Hopkins was the protégé of, even understudied for, Sir Laurence Olivier when he joined the Royal National Theatre in 1965 after graduating from London’s Royal Academy of Drama. In 1968, his film career exploded with his performance as Richard the Lionheart opposite Katharine Hepburn in The Lion in Winter. Twenty-three years and many films later, he won the 1991 Best Actor Oscar for his delectably chilling turn as The Silence of the Lambs’ Hannibal “The Cannibal” Lector, the psycho with a taste for fava beans, a nice Chianti … and, of course, a nice bit of protein.
Twenty-six years on, the impressively fit actor is pleased with having practiced his craft around the globe for the last year. He shot HBO’s brilliant, unsettling sci-fi hit Westworld in Utah, playing the role of a godlike master of an ultra-violent amusement park populated by humanoid robots. It’s earned him raves and Emmy buzz, and Hopkins himself is unusually stoked by it.
Anthony Hopkins’ landscape Malibu and Wanderlust (right).
“The writing is astonishing, the scripts are beautifully constructed. It’s really good, really deep stuff.” In Australia, he shot Thor: Ragnarok, his third outing as that blockbuster franchise’s Odin, due in November 2017. Today, he’s been home only two weeks since wrapping in London as a, thus far, mystery character in this summer’s Transformers: The Last Knight. Could his role be a Transformer-battling knight, perhaps? Tony’s not telling.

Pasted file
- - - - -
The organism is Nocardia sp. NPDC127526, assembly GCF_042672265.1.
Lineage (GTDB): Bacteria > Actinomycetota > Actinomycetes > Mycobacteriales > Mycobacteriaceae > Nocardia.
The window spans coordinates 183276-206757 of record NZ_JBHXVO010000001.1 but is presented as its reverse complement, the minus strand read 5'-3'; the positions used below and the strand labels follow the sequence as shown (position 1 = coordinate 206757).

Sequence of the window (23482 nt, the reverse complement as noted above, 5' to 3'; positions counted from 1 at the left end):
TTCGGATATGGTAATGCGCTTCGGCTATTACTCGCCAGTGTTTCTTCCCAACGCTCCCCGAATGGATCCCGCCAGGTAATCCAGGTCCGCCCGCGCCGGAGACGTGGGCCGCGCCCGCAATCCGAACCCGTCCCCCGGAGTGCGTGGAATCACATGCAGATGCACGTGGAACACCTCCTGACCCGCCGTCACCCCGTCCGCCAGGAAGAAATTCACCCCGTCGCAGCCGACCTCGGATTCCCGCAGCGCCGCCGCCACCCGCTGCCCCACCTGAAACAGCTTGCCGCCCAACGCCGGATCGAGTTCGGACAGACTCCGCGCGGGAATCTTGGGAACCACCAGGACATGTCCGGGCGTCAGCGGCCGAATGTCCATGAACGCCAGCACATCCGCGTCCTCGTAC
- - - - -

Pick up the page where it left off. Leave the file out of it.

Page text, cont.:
No matter. This afternoon, this Renaissance man who was born to a baker and his wife in Margam, Glamargon, a village suburb of Port Talbot, Wales, has invited us to his estate’s pool house art studio to discuss his Southern California gallery debut, Dreamscapes, at Palm Desert’s Desert Art Collection, Jan. 6 through 27. The show is impressive: Three full rooms will feature never-before-seen, vibrantly colorful acrylic-on-canvas paintings and ink-on-paper works, along with limited- edition, signed, and numbered serigraphs.
As always, the grounds at casa Hopkins are festooned with multihued Tibetan prayer flags. It’s an unusually busy afternoon. After all, Palm Springs Life is on the premises with questions and cameras. “Usually, I just do lovely, soothing things here,” Hopkins says. “I play the piano, read a lot, and just have a great life.” Nonetheless, the star grants us an exclusive, freewheeling interview in which he’ll discuss his painting, music, acting career, and life. He also is not shy about revealing what he would do about young stars who get too big for their britches.